Genetic substructure in isolated and non-isolated populations of an endangered arboreal marsupial, the Leadbeaters possum (Gymnobelideus leadbeateri)

A project undertaken at the School of Biological Sciences, Monash University, and supervised by Andrea Taylor

Leadbeaters possum is a small cryptic non-gliding petaurid, which is patchily distributed and at low density within the central highlands region of Victoria. Since a significant proportion of the possum's distribution occurs on land set aside for timber production, its viability is heavily influenced by current timber management prescriptions (Lindenmayer and Lacy 1995). In 1986 a population was discovered in lowland swamp habitat at Yellingbo Flora and Fauna Reserve, on the fringe of but separate from other highlands populations. Subsequent to this discovery, another population was found in sub-alpine woodland at Lake Mountain. At both sites, nest boxes have been erected and inhabited by Leadbeaters possum colonies, providing relatively easy access for the purposes of ecological and sociobiological study.

Our previous genetic analyses have identified that the Yellingbo population is most likely an endemic remnant colony (rather than a recent introduction as rumoured) and is demographically isolated from its conspecifics. We have also identified strong genetic structuring within the Yellingbo population, indicating minimal exchange of individuals between the north and south sections. Analysis of genetic parentage at Yellingbo has indicated substantial discrepancies between parentage inferences based on the ecological data collected by Harley (2005), and those based on genetic data. In a large proportion of colonies, the presumed parents (breeding adults present in boxes during multiple visits) were genetically incompatible as the true parents of the offspring present in the box at the time of inspection. The extent to which this pattern is typical of Leadbeaters possum colony structure is entirely unknown, and we therefore aimed in this project to characterise colony kinship and social structuring in the non-isolated population at Lake Mountain.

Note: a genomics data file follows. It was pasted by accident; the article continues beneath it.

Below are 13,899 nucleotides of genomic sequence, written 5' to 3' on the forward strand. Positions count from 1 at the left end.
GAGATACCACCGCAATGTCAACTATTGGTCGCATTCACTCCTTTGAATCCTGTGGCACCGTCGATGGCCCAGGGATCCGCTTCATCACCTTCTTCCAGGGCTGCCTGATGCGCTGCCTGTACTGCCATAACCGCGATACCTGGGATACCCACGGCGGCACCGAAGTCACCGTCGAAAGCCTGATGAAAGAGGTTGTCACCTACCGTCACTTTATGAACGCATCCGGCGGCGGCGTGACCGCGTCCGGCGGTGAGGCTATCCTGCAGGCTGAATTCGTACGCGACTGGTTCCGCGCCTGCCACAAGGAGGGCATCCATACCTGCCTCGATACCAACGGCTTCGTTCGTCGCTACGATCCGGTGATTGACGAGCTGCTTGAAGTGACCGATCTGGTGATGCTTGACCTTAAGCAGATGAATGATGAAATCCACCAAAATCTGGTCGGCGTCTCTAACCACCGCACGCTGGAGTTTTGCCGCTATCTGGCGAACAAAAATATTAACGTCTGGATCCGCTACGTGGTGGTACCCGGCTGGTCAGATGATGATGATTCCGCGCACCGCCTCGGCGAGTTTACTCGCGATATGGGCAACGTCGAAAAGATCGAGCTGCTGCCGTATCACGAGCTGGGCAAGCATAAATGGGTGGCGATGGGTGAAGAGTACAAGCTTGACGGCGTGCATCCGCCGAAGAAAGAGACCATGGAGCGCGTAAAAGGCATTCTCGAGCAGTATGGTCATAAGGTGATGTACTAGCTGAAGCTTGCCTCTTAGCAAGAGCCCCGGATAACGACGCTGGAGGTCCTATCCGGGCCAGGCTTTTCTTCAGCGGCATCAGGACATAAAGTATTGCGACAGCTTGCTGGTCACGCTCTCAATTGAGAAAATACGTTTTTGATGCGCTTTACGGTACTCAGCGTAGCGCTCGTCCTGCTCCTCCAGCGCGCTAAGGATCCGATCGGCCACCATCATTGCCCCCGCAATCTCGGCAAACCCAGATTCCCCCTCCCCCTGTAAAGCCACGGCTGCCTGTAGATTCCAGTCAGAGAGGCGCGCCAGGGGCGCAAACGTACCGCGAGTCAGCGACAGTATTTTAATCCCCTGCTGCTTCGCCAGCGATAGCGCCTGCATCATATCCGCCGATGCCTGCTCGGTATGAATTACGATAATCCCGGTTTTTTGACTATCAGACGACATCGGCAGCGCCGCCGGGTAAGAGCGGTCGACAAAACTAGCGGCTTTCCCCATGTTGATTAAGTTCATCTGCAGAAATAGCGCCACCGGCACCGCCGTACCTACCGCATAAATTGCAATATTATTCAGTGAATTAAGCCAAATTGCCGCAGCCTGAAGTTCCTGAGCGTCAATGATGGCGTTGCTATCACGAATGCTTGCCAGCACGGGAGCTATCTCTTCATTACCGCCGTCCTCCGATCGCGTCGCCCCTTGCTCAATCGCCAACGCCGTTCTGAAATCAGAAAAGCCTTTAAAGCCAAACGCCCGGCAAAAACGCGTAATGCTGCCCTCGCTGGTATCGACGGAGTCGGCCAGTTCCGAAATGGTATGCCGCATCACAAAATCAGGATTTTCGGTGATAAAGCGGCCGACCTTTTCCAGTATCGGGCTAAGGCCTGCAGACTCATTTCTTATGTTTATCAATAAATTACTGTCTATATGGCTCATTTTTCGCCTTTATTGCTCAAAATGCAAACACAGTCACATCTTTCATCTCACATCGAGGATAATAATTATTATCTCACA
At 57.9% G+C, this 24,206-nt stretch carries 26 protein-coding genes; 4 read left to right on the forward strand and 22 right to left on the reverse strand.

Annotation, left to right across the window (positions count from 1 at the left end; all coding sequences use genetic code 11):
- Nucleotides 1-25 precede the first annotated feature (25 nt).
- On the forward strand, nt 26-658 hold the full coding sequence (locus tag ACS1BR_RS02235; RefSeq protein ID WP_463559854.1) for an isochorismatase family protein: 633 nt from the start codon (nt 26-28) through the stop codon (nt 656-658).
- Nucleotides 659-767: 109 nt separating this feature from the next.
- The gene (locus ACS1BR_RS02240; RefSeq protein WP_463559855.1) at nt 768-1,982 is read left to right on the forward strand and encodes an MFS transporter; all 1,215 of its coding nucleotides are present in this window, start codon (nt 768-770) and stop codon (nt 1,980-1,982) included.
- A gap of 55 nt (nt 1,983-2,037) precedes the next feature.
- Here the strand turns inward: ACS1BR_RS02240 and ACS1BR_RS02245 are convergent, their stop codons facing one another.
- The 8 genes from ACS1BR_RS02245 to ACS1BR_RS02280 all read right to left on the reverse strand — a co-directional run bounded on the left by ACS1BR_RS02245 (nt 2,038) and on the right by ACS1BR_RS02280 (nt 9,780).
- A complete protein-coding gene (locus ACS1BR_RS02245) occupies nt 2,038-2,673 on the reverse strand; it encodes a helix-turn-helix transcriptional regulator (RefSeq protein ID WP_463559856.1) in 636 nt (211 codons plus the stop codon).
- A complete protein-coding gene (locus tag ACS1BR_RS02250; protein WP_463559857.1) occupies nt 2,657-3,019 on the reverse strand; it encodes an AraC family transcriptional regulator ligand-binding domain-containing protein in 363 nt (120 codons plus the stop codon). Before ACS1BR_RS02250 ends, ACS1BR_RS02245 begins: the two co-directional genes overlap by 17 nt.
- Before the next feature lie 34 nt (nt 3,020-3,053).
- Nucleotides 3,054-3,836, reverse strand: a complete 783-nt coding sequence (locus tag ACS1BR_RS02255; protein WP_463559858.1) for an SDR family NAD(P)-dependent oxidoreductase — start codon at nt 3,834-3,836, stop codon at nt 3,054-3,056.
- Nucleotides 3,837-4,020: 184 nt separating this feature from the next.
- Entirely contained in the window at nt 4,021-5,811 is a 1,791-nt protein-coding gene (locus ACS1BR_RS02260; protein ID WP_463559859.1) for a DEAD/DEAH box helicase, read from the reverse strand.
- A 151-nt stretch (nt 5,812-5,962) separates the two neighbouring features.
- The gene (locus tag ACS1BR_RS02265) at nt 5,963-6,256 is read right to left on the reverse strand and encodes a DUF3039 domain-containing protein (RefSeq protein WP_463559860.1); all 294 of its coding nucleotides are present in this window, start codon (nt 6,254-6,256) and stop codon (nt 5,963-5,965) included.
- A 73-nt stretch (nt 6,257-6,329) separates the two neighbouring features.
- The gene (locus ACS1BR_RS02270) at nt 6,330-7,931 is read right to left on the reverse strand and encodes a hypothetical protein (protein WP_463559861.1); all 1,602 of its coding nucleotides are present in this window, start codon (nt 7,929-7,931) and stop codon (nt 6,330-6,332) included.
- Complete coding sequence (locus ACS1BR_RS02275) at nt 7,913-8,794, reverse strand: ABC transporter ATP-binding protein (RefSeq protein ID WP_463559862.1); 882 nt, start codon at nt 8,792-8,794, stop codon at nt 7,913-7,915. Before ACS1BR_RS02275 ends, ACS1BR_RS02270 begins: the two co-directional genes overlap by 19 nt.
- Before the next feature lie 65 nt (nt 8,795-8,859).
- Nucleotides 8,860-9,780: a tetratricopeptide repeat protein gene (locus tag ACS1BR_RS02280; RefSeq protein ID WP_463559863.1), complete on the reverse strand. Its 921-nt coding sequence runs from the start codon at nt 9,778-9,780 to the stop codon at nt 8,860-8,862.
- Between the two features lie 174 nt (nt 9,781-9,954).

Lake Mountain was visited three times over the course of the study, and samples taken from 26 nestbox colonies. A Bayesian clustering analysis of these genotypes has suggested strong population substructure similar to that at Yellingbo. In both cases this structure appears to be driven by colony structure and territory philopatry. Inspection revealed a single (apparently) breeding pair in each nest box at Lake Mountain. In most boxes, the breeding pair was accompanied by one or more juvenile and/or sub-adult animals. Each female in a pair was lactating, as revealed by the presence of enlarged teats. Parentage analysis has produced similar results to those obtained at Yellingbo, whereby the genetic data regarding family relationships are at odds with prior assumptions about colony kin structure.

Our analyses strongly indicate that the mating system and social organisation in this species is more complex than the previously assumed strict monogamy, regardless of the degree of population isolation.

References cited

Harley, D.K.P., (2005) The life history and conservation of Leadbeater's Possum (Gymnobelideus leadbeateri) in lowland swamp forest. PhD thesis, Monash University, Clayton, Victoria.

Lindenmayer, D.B., Lacy, R.C., 1995. Metapopulation viability of Leadbeater’s Possum, Gymnobelideus leadbeateri, in fragmented old-growth forests. Ecological Applications 5, 164-182.

 
Fig. 1. Juvenile Leadbeaters Possum at Yellingbo Nature Conservation Reserve

Fig. 2. Nest box in riparian thicket at Lake Mountain

Fig.3. Nest box in sub-alpine woodland at Lake Mountain